11:46 The lawyers described by Jesus made the everyday lives of the Jews unbearably hard due to their many additions to the Mosaic Law. Although they told the people to obey these difficult rules, they did nothing to help them do so.

11:49–51 Jesus quoted from an unknown source. His point was that although these people claimed to honor the prophets, they were inwardly rejecting them. As a result, they would be held responsible for the deaths of the prophets. Jesus mentioned Abel (Gen. 4:8) and Zechariah the priest (2 Chr. 24:20, 21) as examples of innocent men killed while serving God. These examples were taken from the first and last books of the Hebrew OT.

Our Lord Jesus took these lawyers to task for taking the Pharisee’s part, and quarrelling with Him because he criticized them. He hauled them over the coals for making their religion more burdensome to others, but easier on themselves.  He said, “You will not burden yourselves with them, nor be yourselves bound by those restraints with which you hamper others.’’   Then Jesus rebuked them for pretending to honor the prophets whom their fathers killed, when yet they hated and persecuted those prophets who were sent to them in their day to call them to repentance, and lead them to Christ.  These hypocrites erected monuments over their graves to honor them, probably with large inscriptions containing high praises of them, and yet they hated and persecuted the prophets who came in their day.   Christ foresaw the persecution and murder of His apostles who would come in His name with the Gospel.  This generation of the Jews, whose sin in persecuting Christ’s apostles would exceed any of the sins of their fathers would bring the wrath of God upon themselves.  Their destruction by the Romans was so terrible that it might well be considered the carrying out of God’s vengeance upon that persecuting nation.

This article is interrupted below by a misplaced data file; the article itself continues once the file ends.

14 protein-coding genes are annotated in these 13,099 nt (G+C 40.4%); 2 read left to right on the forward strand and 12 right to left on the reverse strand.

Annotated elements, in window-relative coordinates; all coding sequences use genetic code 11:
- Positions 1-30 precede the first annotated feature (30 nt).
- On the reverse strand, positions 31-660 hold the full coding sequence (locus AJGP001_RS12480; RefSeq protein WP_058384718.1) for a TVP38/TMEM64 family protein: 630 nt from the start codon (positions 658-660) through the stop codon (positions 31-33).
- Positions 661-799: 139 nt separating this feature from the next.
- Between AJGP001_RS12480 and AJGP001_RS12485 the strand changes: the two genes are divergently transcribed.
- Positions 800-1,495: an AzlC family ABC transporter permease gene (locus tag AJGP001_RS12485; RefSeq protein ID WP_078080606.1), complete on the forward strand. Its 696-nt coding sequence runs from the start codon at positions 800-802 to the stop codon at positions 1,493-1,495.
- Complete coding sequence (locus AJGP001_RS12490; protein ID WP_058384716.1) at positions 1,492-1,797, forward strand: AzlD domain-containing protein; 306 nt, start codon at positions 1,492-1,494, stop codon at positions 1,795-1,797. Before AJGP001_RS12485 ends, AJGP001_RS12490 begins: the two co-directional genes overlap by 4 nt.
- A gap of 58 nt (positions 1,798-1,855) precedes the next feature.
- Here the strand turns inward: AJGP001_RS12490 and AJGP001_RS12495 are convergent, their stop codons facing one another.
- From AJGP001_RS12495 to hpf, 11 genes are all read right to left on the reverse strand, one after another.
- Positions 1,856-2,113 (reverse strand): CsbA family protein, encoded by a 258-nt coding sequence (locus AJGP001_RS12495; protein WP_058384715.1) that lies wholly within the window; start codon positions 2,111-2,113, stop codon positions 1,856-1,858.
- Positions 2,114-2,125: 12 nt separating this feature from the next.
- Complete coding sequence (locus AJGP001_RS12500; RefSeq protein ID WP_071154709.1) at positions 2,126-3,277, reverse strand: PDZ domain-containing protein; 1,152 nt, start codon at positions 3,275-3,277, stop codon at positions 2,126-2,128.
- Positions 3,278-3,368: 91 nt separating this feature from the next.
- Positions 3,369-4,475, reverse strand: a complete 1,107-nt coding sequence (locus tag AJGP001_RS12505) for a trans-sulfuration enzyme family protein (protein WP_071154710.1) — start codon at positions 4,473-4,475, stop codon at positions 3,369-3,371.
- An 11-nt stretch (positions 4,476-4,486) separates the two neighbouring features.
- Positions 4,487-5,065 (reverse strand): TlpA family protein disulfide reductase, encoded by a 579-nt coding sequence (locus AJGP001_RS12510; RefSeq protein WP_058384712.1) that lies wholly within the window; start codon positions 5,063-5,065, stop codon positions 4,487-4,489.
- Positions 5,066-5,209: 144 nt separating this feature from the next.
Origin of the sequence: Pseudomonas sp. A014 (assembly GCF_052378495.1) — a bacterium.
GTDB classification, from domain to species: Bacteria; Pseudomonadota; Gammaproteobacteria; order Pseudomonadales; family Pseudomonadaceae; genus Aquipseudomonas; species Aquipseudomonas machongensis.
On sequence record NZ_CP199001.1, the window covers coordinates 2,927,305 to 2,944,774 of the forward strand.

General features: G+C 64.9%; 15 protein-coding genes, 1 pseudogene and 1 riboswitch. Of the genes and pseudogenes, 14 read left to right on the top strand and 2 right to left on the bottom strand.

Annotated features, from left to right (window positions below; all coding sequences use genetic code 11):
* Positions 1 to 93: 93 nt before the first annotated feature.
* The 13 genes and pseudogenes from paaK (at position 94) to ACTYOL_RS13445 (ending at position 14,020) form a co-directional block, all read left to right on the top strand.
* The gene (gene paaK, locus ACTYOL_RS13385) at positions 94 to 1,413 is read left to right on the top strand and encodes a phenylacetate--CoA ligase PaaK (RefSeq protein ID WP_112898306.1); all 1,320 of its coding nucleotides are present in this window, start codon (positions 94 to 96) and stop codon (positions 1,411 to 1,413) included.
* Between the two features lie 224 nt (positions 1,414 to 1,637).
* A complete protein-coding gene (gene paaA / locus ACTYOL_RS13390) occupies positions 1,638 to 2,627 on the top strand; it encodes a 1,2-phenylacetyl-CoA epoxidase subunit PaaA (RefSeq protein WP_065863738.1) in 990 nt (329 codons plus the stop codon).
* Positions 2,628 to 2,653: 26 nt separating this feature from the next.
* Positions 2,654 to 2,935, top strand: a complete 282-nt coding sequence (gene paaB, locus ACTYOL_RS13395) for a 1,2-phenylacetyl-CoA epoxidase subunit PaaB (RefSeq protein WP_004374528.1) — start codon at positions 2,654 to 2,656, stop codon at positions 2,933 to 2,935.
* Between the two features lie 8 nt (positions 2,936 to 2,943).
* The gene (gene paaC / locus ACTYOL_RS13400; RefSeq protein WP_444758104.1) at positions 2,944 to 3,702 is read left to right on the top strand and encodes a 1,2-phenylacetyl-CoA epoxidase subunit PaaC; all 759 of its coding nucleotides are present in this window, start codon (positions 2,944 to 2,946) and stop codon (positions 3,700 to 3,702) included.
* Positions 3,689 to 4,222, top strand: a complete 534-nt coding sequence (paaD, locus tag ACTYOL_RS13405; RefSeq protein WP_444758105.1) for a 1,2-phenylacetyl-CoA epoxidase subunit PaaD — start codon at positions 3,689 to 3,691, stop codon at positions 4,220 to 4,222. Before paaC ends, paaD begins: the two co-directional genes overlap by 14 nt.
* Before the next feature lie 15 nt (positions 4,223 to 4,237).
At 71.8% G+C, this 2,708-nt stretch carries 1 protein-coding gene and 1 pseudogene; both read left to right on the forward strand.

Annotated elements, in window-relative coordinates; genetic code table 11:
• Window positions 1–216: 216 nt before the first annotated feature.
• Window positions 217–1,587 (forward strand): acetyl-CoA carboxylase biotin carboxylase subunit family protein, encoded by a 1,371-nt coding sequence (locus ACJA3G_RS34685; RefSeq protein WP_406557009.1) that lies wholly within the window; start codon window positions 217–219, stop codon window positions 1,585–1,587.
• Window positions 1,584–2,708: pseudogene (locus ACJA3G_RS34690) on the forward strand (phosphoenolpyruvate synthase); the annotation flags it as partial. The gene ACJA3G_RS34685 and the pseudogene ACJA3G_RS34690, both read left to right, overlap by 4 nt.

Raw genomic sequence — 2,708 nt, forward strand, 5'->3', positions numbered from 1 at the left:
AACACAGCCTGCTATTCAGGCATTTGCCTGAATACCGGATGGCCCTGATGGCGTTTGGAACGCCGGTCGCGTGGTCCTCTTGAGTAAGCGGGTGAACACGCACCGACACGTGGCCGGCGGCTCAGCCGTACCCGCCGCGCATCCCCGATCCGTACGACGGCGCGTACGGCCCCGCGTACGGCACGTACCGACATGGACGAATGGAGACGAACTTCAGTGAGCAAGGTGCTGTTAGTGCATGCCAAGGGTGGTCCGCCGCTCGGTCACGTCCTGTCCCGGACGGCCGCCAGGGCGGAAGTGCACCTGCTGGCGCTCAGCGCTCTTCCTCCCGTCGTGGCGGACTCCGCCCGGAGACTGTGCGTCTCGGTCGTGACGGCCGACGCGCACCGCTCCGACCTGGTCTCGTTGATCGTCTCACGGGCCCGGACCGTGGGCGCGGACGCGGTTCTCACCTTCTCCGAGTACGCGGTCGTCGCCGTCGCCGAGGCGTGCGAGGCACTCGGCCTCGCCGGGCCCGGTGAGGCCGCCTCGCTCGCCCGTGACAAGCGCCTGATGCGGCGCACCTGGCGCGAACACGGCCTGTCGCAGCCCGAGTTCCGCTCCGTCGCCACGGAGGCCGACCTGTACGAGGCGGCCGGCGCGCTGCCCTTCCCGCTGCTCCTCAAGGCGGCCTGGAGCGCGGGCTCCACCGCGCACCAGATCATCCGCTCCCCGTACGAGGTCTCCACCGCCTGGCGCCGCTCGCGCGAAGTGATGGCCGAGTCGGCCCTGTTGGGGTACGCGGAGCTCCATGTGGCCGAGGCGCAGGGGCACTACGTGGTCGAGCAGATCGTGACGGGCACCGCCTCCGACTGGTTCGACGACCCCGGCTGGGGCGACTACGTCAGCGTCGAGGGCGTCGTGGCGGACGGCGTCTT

(Luke 11:52-54)  Woe unto you, lawyers! for ye have taken away the key of knowledge: ye entered not in yourselves, and them that were entering in ye hindered.  And as he said these things unto them, the scribes and the Pharisees began to urge him vehemently, and to provoke him to speak of many things: Laying wait for him, and seeking to catch something out of his mouth, that they might accuse him.

They are reprimanded for opposing the gospel of Christ, and doing all they could to obstruct the progress and success of it.  They had not, faithfully explained to the people those scriptures of the Old Testament which pointed at the Messiah, which if they had done so, the people may have accepted Jesus.  But, instead of that, they had misrepresented those texts, and had blinded the people to the truth.  Matthew called this, “Shutting up the kingdom of heaven against men”, (Mt. 23:13). They did all they could to hinder and discourage, by threatening to cast them out of the synagogue, and otherwise terrifying them.

Lastly, in the close of the chapter we are told how maliciously the scribes and Pharisees planned to draw him into a trap.  They could not bear those cutting remarks, even though they had to own up to them. They hoped to stir Him up enough to put him off His guard. They began to pressure Him and to provoke Him to speak about many things, and they asked Him dangerous questions which by His answer might offend the people or the government, or both.  There is a challenge here for us: so that we may bear trials of this kind with patience, and get through them with good common sense, let us think about Him who endured such fierce hatred from His enemies.